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Biochem Biophys Res Commun. 2004 Mar 19;315(4):850-6.

Promoter methylation regulates cadherin switching in squamous cell carcinoma.

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Oral Cancer Research Center, Department of Stomatology, University of California at San Francisco, San Francisco, CA 94143-0422, USA.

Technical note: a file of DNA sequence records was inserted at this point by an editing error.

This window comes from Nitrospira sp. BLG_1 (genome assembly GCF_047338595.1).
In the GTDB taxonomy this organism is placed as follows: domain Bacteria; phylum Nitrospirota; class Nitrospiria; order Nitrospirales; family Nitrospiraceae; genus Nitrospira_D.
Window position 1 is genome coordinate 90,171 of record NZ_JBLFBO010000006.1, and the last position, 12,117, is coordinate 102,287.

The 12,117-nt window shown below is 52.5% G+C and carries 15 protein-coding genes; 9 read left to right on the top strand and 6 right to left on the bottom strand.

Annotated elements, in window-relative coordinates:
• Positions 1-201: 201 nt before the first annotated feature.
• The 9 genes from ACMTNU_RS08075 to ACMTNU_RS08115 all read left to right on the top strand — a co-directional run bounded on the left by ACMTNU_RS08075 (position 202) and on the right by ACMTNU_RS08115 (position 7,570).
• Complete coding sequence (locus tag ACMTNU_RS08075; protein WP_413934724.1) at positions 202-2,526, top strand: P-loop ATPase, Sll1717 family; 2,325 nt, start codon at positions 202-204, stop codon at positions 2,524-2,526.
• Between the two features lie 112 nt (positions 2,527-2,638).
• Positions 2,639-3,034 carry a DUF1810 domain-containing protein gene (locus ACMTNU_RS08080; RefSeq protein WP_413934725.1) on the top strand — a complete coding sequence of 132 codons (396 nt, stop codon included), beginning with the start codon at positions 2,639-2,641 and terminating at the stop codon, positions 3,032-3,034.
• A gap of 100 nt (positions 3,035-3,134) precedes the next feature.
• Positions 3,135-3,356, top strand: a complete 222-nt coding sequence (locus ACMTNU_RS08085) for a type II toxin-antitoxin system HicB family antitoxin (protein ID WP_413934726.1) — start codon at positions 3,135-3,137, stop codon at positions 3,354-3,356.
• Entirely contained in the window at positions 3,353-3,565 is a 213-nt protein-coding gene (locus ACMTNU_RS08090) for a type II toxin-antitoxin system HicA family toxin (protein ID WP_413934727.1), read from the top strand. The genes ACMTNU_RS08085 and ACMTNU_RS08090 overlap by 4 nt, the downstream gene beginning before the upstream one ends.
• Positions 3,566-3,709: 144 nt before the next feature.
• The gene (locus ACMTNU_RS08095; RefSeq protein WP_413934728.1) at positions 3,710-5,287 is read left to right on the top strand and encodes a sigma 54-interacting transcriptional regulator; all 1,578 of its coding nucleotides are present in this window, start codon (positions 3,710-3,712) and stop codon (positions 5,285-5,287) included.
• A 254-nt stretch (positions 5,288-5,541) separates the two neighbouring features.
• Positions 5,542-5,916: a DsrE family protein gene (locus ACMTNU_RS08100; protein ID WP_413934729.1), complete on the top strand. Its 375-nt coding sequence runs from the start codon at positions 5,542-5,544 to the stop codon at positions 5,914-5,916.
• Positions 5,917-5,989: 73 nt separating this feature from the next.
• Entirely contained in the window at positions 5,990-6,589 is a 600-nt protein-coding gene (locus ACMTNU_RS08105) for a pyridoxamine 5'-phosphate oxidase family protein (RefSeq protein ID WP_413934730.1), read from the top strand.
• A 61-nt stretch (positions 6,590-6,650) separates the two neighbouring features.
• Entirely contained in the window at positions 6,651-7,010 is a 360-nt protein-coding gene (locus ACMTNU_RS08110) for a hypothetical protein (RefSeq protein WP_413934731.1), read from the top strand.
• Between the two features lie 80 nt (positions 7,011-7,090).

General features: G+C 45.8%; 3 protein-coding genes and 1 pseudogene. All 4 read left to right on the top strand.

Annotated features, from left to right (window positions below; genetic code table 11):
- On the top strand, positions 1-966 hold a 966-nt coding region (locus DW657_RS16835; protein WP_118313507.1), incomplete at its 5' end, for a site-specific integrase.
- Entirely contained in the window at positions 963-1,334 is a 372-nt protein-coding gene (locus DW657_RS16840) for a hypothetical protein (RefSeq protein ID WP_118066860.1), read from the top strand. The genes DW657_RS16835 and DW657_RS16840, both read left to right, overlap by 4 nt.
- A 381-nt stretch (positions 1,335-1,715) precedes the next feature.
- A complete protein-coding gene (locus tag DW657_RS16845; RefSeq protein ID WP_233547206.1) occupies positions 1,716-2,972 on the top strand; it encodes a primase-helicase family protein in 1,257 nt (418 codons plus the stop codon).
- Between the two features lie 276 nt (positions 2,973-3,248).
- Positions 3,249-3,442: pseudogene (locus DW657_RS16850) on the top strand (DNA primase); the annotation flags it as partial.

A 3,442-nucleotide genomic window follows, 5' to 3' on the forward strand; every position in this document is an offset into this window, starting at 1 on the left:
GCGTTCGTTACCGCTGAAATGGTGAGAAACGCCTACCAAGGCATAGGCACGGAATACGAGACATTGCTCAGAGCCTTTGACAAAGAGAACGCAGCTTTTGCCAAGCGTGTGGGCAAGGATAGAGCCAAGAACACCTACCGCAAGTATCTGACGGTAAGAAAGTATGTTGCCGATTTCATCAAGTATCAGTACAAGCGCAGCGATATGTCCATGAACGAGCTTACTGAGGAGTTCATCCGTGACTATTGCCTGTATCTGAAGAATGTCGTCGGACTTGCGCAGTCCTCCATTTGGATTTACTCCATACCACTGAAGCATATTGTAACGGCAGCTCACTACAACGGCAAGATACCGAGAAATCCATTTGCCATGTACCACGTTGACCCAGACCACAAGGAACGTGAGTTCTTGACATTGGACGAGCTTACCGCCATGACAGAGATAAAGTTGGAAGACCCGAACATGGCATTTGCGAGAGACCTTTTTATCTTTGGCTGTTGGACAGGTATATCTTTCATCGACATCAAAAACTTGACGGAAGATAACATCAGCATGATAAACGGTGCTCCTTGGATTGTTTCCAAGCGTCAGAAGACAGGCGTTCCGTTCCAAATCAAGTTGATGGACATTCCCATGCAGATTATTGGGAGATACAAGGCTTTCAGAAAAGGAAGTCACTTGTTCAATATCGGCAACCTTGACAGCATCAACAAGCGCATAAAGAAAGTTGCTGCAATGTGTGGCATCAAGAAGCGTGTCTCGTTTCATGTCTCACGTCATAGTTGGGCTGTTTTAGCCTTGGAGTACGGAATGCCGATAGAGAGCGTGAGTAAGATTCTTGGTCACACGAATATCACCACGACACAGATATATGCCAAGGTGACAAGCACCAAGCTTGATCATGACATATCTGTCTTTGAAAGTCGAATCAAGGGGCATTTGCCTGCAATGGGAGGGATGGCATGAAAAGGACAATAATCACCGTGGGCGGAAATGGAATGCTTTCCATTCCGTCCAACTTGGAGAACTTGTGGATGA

Cadherins are cell adhesion molecules that modulate the epithelial phenotype and regulate tumor invasion. To identify the role of promoter methylation in regulating E-cadherin expression and in the "switching" of cadherins in oral squamous cell carcinoma (SCC), we studied 14 cell lines for cadherin expression. Immunoblotting revealed that only two (HOC-313 and HA-376) showed strong up-regulation of N-cadherin, and neither expressed E-cadherin. These results were confirmed by PCR. Furthermore, analysis of genomic DNA showed that the lack of E-cadherin expression in the two cell lines was not due to gene deletion. In both cell lines, methylation-specific PCR indicated extensive methylation of the 5' CpG island in the E-cadherin promoter. After treatment with a DNA methylation inhibitor (5-Aza-2-deoxycytidine), both immunoblotting and immunofluorescence staining showed that HA-376 cells newly expressed E-cadherin with a parallel decrease in their N-cadherin expression. Multiplex RT-PCR demonstrated that the down-regulation of N-cadherin mRNA was coordinately regulated with E-cadherin expression. Thus, methylation of the 5' CpG island in the E-cadherin promoter induces reciprocal expression of E- and N-cadherins in oral SCC by an unknown mechanism that appears to be mediated at the level of N-cadherin gene expression. These events may play an important role in the regulation of tumor cell mobility and invasion.

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